SSE profits stand still after exodus of 500,000 customers as Scottish power giant axes Ferrybridge coal-fired power station

fuel billsPerth-based SSE plc – one of Britain’s Big Six integrated energy generators and retailers – yesterday reported a 40% rise in profits from its retail arm, despite losing more than 500,000 customers over a year.

The near-Biblical scale of the exodus of retail customers from SSE confirms that Britain’s ‘Big Six’ household energy suppliers are haemorrhaging business to smaller, ‘independent’ providers and reflect recent figures issued by Energy UK, the trade association for the Big Six and other providers.

The Big Six have been stricken by a chronic lack of consumer trust over ‘prices that rise like rockets, but fall like leaves’ and frequently-chronicled suspicions that retail and business consumers alike are not offered the best value for money deals via impersonal and customer-unfriendly websites and call-centres. See also;

 Scottish Energy News 14 May 2015:

Fear and confusion continue to drive customers away from Big Six energy suppliers


Scottish Energy News: 12 March 2015:

100,000 homes switched energy suppliers last month – and 25% deserted the Big Six

SSE’s retail arm saw a rise in operating profit to £456.8m in the 12 months to the end of March. This included a 50% rise in profits from retail energy supply. It made an average profit of £69 from each dual fuel customer, it said. This, it said, returned profit to a similar level seen in 2012-13.

However, its profit margin in energy supply was 4.6% in 2014-15, compared with 2.9% in 2013-14 and 4.2% in 2012-13. The energy supply profit margin had averaged 3.9% over both the past five and three years, it said.

However, across its whole business, SSE reported an adjusted pre-tax profit for the 12 months to the end of March of £1.56 billion, compared with £1.55 billion in the previous year – a rise of less than 1%

Meanwhile, in a ‘difficult’ decision, SSE confirmed it would shut its Ferrybridge power station in Yorkshire by March 2016. The company said the plant’s 172 employees would be redeployed “where possible”.

The broadly flat profits reflected a ‘challenging year’ for SSE with tough market conditions and lower output in its wholesale division.

An SSE spokesman said:  “Costs at the 48-year-old Ferrybridge-C power station have been rising due to its age and it is forecast to lose £100 million over the next five years. 

 “This – combined with the impact of environmental legislation and tough market conditions – make it unsustainable.

 “As the UK moves towards a cleaner and more sustainable energy mix, coal is gradually being phased out and the Government and other parties have made it clear that unabated coal doesn’t have a role in the future.”

However, due to more favourable forecasts for gas fired plant, SSE intends to re-open its Keadby gas fired power Station in Lincolnshire by October 2015 – to where it hopes to deploy some Ferrybridge staff.

The same market pressures which have forced the closure of the Ferrybridge power station closure are also the same market – and regulatory – pressures which have sounded the death knell for Scottish Power’s coal-fired power station at Longannet on the Forth estuary.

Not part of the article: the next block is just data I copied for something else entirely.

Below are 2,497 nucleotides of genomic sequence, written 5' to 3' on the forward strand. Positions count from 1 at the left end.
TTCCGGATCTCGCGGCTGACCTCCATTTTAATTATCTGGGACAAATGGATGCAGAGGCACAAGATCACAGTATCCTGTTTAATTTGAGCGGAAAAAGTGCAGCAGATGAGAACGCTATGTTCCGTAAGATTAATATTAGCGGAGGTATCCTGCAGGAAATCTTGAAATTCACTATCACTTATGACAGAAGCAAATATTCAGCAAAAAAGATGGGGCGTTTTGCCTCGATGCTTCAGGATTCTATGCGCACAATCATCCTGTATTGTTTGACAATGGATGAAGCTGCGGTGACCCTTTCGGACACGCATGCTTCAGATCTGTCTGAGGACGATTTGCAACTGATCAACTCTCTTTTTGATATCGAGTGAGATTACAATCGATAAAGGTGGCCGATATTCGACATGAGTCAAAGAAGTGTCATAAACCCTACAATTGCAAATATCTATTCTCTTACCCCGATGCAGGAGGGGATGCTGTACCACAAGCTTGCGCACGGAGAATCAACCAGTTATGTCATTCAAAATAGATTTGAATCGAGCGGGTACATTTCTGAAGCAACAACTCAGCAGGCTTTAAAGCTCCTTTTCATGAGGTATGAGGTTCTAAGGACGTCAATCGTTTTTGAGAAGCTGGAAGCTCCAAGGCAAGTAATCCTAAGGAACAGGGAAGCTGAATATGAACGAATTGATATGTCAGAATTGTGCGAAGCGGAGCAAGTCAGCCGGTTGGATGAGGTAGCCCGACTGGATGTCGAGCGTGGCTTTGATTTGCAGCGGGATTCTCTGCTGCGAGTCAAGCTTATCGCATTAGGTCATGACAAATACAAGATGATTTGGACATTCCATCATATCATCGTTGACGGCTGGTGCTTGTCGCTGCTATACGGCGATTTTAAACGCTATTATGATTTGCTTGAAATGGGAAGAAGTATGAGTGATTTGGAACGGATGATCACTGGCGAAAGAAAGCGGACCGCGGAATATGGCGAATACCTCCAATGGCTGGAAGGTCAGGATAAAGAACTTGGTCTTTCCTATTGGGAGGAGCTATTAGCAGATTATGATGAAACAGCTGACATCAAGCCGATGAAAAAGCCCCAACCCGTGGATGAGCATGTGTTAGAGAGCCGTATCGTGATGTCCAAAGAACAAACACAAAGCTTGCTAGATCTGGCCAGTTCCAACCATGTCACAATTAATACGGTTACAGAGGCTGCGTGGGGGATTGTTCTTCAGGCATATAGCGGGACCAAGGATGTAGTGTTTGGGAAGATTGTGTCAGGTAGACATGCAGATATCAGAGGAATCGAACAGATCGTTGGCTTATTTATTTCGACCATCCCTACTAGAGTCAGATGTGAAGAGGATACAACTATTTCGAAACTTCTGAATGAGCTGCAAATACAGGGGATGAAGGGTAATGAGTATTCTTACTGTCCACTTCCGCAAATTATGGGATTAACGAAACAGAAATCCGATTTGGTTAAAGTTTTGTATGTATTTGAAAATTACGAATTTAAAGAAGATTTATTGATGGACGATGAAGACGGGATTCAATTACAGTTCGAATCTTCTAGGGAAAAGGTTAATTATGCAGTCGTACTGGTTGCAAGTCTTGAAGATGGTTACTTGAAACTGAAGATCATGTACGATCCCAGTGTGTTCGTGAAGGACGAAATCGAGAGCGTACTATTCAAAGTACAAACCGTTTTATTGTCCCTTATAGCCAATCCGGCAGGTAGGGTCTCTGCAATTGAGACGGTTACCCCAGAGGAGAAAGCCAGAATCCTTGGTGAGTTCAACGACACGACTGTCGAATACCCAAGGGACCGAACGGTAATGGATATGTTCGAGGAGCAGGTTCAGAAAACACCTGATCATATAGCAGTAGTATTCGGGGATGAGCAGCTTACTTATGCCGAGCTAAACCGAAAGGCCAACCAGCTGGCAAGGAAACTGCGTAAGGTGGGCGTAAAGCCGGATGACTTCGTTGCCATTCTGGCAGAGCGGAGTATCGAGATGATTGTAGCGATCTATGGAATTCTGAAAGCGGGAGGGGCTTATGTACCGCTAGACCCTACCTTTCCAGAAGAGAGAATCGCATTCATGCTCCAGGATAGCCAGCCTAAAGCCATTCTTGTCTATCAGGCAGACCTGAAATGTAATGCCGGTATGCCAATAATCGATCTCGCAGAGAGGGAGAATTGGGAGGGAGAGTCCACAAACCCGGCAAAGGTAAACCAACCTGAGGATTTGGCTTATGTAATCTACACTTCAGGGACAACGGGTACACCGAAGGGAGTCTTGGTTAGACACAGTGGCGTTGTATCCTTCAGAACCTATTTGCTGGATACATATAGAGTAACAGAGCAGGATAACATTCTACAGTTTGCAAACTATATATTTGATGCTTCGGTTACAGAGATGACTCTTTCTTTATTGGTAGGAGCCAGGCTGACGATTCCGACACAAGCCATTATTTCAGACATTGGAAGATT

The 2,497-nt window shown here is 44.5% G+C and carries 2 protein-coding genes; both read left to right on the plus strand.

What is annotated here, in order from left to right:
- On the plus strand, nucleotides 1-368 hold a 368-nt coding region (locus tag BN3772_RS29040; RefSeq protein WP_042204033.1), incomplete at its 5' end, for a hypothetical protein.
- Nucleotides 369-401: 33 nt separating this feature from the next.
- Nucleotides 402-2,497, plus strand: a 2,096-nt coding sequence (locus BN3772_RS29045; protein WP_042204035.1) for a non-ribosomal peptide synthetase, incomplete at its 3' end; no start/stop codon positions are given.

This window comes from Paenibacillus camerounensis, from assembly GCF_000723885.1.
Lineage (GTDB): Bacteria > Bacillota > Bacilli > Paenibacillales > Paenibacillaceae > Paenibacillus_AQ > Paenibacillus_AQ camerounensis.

Following SSE’s statement that Ferrybridge power station is to close, one of the UK’s leading energy experts has called for a new national energy strategy to be put in place as a matter of urgency.

Phil Taylor, Professor of Electrical Power Systems and Director of the Institute for Sustainability at Newcastle University, said that the UK ‘ can’t continue to rely on fossil fuels’ and that change needs to be driven by carefully considered strategy, not just market forces. He added:

“We simply can’t continue to burn coal – it’s one of the most environmentally damaging fossil fuels and is an inefficient and expensive way to meet our energy needs.

“It’s inevitable that coal-fired plants like Ferrybridge will close, with severe consequences for local jobs. The fact that this happens – driven by market forces rather than as part of a well-considered energy strategy – threatens the country’s energy security. This is why we need a long-term, progressive energy strategy in place urgently.

“Carbon capture and storage is still far behind where we need it to be, and we need to make sure workers affected by these shutdowns can get the transferrable skills and jobs they deserve. The solution to this is a long-term, well-considered national energy strategy and a system architect, maintaining security of supply.”

SSE chairman Lord Smith of Kelvin, explained: “The 2014/15 financial presented a number of major challenges.

“Politics and regulation loomed large with the first-ever auction for electricity generation capacity, the CMA investigation into the energy market, final proposals from Ofgem on the eight-year price control in electricity distribution and the extended build-up to the recent UK general election. 

“Market conditions for thermal power stations have been persistently difficult, requiring us to take the difficult decision to end coal-fired generation at Ferrybridge power station by March 2016.”


Pixie Energy

Pixie logo Pixie Energy is an incubator and a facilitator of strategic research and project work, focusing on energy regulation, policy and markets at the local and national level. Find out more about Pixie Energy here.

Local Energy Matters: Scotland

Local Energy Matters: Scotland is a free-to-download brochure with a focus on energy tariffs in the two Scottish electricity distribution regions, as well news on local energy and low-carbon schemes.

Previous editions can be download here.

Scottish energy market overview

You can read an overview of the Scottish energy market here.

Scottish Government energy feed